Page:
Tributes have been paid to a Canberra mother-of-two who has died due to complications believed to be linked to influenza.
Jennifer Thew, from Gungahlin, died over the weekend in the middle of one of the worst flu seasons Australia has ever seen.
A friend of Ms Thew described her as a "beautiful, gentle soul" in a statement on behalf of her family.
"Jen was a beautiful, gentle soul and, above all, the most devoted mother," the statement read.
"We are absolutely heart broken that she has been taken from us in such cruel circumstances. We are so grateful to the medical teams in Canberra and Sydney that fought so hard to save her life.
"We are also grateful for all the beautiful community support - we have been overwhelmed by all the love. We are rallying around her husband Ben and their beautiful children."
ACT health minister Meegan Fitzharris expressed her sympathy for the woman's family.
"I've read media reports this morning and like every person in Canberra and around the country who's read this report, feel so sad to hear this news," Ms Fitzharris said.
"[She was] a young mum I understand from Gungahlin so likely to have lots of connections particularly with young children, I understand [she] played a role in the community as well so my sincerely condolences to her family. They will be obviously going through a really difficult time at the moment."
Ms Fitzharris believed the woman was a patient at one of Canberra's hospitals but ACT Health were unable to confirm this as of 10am.
She reiterated the importance of getting a flu vaccine, even as the flu season is drawing to a close.
"I know in particular in Victoria we've seen some very sad situations and also a widespread impact of flu, particularly on older people in the community where it's contracted particularly in a residential aged care facility, can have really serious consequences," Ms Fitzharris said.
"We also need to talk about the federal government's role in making sure that the flu vaccine is readily available to people that may already be vulnerable or people working particularly in healthcare settings or in other workplaces where there may be vulnerable people."
Australia is in the grip of its worst influenza outbreak in 15 years, according to health experts.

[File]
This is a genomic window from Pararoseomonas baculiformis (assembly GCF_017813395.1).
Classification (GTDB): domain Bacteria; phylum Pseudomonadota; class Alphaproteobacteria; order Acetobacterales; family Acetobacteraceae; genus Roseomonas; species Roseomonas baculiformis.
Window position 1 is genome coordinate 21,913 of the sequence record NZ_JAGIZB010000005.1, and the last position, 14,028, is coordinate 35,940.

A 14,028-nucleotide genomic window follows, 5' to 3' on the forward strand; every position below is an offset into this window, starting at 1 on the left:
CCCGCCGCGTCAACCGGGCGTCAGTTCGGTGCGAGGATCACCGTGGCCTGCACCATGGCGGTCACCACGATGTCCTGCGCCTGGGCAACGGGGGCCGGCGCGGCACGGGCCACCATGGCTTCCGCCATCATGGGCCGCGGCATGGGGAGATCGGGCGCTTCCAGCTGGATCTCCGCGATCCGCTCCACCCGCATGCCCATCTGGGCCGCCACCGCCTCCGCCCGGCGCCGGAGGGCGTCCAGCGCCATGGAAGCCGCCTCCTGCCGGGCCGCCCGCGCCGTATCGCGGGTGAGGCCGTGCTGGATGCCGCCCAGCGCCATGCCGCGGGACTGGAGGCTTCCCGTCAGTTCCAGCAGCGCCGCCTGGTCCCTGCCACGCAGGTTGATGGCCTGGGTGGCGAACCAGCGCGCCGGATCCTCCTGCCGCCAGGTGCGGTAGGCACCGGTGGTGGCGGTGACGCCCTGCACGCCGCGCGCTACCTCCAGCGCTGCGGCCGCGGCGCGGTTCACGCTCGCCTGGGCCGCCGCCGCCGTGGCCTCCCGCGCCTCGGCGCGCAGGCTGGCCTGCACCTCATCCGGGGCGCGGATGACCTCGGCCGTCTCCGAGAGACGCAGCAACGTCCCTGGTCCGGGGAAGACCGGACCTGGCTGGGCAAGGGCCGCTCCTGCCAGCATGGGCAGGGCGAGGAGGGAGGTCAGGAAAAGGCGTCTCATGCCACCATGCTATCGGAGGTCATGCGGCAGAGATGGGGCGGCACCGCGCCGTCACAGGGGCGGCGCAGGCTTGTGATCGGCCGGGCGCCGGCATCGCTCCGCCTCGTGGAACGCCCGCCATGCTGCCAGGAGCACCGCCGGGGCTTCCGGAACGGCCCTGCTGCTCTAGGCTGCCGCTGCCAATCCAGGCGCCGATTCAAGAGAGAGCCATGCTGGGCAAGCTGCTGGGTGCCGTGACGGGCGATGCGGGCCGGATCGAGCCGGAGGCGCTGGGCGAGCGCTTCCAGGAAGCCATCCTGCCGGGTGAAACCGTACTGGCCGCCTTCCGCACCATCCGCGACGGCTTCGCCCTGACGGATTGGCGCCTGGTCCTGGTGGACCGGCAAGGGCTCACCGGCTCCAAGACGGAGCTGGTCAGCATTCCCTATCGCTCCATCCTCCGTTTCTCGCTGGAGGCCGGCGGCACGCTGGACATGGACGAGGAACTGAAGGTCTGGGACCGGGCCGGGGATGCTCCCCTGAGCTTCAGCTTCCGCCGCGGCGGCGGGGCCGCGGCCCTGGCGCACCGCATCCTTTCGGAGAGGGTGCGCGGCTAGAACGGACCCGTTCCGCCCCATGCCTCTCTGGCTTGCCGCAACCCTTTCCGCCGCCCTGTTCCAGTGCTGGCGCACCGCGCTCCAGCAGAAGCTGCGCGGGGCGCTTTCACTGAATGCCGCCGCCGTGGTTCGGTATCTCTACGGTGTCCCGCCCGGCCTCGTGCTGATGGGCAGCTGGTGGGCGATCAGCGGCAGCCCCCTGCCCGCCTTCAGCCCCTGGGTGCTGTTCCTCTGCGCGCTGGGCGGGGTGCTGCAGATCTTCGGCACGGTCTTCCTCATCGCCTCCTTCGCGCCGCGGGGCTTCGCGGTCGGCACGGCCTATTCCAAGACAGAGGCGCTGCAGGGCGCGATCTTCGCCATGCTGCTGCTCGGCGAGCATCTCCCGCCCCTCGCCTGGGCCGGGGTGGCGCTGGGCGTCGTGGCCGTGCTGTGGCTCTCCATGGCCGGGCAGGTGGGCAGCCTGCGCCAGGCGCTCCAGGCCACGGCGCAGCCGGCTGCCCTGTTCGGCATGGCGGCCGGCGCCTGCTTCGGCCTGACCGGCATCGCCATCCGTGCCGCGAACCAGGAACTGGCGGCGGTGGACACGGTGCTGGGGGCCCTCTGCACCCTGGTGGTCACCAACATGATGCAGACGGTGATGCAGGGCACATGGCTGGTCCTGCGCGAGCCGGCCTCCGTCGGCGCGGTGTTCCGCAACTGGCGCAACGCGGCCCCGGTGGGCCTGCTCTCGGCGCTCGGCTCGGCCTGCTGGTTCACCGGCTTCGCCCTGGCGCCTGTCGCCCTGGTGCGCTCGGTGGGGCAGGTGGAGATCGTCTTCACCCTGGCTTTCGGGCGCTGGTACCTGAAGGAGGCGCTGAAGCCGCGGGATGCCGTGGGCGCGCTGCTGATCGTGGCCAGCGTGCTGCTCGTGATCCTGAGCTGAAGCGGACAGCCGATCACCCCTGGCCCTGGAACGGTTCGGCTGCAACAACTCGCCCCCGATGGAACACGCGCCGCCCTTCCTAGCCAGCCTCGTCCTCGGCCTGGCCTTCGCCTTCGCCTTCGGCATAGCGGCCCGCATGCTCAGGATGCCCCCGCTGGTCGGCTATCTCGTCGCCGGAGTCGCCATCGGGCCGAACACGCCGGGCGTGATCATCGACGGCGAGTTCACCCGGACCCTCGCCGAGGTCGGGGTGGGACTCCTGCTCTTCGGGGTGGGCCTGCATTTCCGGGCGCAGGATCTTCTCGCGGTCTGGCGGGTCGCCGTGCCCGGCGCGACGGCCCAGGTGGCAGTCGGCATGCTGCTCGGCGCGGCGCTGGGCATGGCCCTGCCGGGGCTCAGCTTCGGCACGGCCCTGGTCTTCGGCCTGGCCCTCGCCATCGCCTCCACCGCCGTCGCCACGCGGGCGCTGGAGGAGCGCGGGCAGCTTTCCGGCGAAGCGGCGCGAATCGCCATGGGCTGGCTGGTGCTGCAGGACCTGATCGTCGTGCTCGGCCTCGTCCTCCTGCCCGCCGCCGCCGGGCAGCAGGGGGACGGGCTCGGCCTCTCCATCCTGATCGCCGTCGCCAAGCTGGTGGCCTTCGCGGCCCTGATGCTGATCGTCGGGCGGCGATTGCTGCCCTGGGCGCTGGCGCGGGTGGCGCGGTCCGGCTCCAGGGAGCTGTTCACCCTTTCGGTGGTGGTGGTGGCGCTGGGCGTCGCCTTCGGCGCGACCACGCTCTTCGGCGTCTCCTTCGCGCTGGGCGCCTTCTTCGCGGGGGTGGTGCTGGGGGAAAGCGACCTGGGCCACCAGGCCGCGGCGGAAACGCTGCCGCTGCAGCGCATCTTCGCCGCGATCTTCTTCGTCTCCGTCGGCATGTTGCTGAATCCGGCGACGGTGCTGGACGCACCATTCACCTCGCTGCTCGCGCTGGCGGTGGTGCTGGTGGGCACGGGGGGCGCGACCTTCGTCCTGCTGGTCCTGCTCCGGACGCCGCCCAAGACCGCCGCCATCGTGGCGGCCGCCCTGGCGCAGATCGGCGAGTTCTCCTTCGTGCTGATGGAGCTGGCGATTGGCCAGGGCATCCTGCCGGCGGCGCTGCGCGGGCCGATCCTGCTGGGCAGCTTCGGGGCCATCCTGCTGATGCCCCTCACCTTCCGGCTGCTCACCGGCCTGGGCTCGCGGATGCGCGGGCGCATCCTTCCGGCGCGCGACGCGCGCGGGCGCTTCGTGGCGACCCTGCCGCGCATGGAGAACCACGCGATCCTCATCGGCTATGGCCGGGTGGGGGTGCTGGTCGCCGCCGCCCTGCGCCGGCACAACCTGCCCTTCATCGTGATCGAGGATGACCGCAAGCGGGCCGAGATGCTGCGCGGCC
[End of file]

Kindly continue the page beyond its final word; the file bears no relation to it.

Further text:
Nationally, there have been twice as many cases reported between January and July 2017 compared to 2016.
There have been more than 13,000 cases of influenza reported in Victoria this year and more than 105,000 cases nationally.
At least 10 people had died from flu-related complications.
The latest to fall victim to the flu epidemic was eight-year-old girl Rosie Andersen, from Upper Ferntree Gully, east of Melbourne.
Earlier this month, 30-year-old father Ben Ihlow died on what should have been his first Father's Day with his baby son.
Victorian mother Sarah Hawthorn has been in a critical condition at The Alfred for four weeks after being struck down by the flu in the late stges of her pregnancy.
The 33-year-old's baby was delivered five weeks premature during an emergency birth on August 28.
The infant boy, nicknamed "Bomber Hawk", won't be named until his mum wakes from her coma, friends say.
Seven residents of an aged care facility in north-east Victoria died after a flu outbreak earlier this month.
Canberra has also experienced a record number of flu cases in 2017.
The president of the Australian Medical Association ACT, Stephen Robson, has previously said the early start to the season caught many off guard, leading to fewer people receiving influenza vaccinations.
"No doubt the flu season began a lot easier than it had in previous years, and certainly a lot more people have been affected, particularly older people in their 80s and children under 10.
"It's been quite a bad year for those groups."
ACT acting chief health officer Dr Andrew Pengilley told the ABC that ACT Health had received more than 2,000 flu notifications in 2017, compared to about 840 in 2016.
Figures also show more than 800 people were diagnosed with influenza in the territory since July 11.
During the past five years, flu reports have increased by 46 per cent.